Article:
Chinese wine consumption is at an all-time high, and Chinese wines are becoming more sophisticated (okay, relatively). Unfortunately, so are wine counterfeiting rings, who’ve evolved beyond churning out bootlegs with hilariously incorrect names on the label, and are now pulling counterfeit jobs that would put Frank Abagnale Jr. to shame, SMCP reports:
China’s case is a good illustration of the evolution of counterfeiting. Initially, criminals took advantage of the country’s twin weaknesses: consumers who were new to wine, and the fact they had the money to buy it for show.
That led to a flagrant production of fakes, whose labels simply piled on the names of as many famous vineyards and locales as possible.
But in the past two years, as more Chinese became connoisseurs, there has been an explosion in Asia of more refined counterfeits, says Mark Solomon, who co-founded truebottle.com.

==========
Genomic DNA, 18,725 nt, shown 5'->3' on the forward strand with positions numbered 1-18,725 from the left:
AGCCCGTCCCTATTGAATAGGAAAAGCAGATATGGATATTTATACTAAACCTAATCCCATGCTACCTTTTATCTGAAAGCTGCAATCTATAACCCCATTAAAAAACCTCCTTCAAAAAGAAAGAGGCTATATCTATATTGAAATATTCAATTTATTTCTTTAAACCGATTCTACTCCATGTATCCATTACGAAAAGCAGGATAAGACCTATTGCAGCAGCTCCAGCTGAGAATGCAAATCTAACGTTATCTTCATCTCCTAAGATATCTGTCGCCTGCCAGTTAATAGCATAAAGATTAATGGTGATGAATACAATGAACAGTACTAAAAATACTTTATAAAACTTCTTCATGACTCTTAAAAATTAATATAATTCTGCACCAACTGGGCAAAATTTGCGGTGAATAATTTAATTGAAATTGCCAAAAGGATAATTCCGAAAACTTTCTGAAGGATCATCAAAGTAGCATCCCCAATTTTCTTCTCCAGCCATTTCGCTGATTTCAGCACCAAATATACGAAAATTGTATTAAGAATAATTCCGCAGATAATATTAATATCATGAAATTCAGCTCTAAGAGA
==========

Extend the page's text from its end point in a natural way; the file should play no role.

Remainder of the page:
……..For instance, counterfeiters buy up old, empty bottles from the best vineyards, so the wine would pass a test that sampled the bottle’s glass or inspected the label. A recent search on eBay showed several old, empty bottles were for sale, including a 1958 Chateau Lafite Rothschild, a 1928 Chateau Margaux and a 1971 Romanee Conti – all of which are some of the most counterfeited wines.
Anti-counterfeit measures are becoming equally or even more intricate in accordance:
Medina’s lab [lab run by French Finance Ministry in Bordeaux] runs a series of tests on bottles that come their way: measuring the isotopes of certain elements can determine which country a wine comes from, measuring the trace radioactivity in a bottle can broadly determine its age.
Wines that claim to have been bottled before the invention of the atom bomb, for instance, should have no cesium-137.
By contrast, bottles from the 1960s, when nuclear tests happened almost weekly, show a noticeable spike in cesium.
The lab also makes its own wines from grapes collected about every 50 kilometres across Western France. Each of the wines then serves as a reference point for a given year and micro-region. None of the tests is definitive, but, taken together, they can generally sniff out the fakes.
Yeah, basically wine counterfeiting has become more complicated than a Christopher Nolan plot, and more than sophisticated enough to dupe China’s wine drinking elite, who’s wine knowledge is fairly lacking (by their own admission).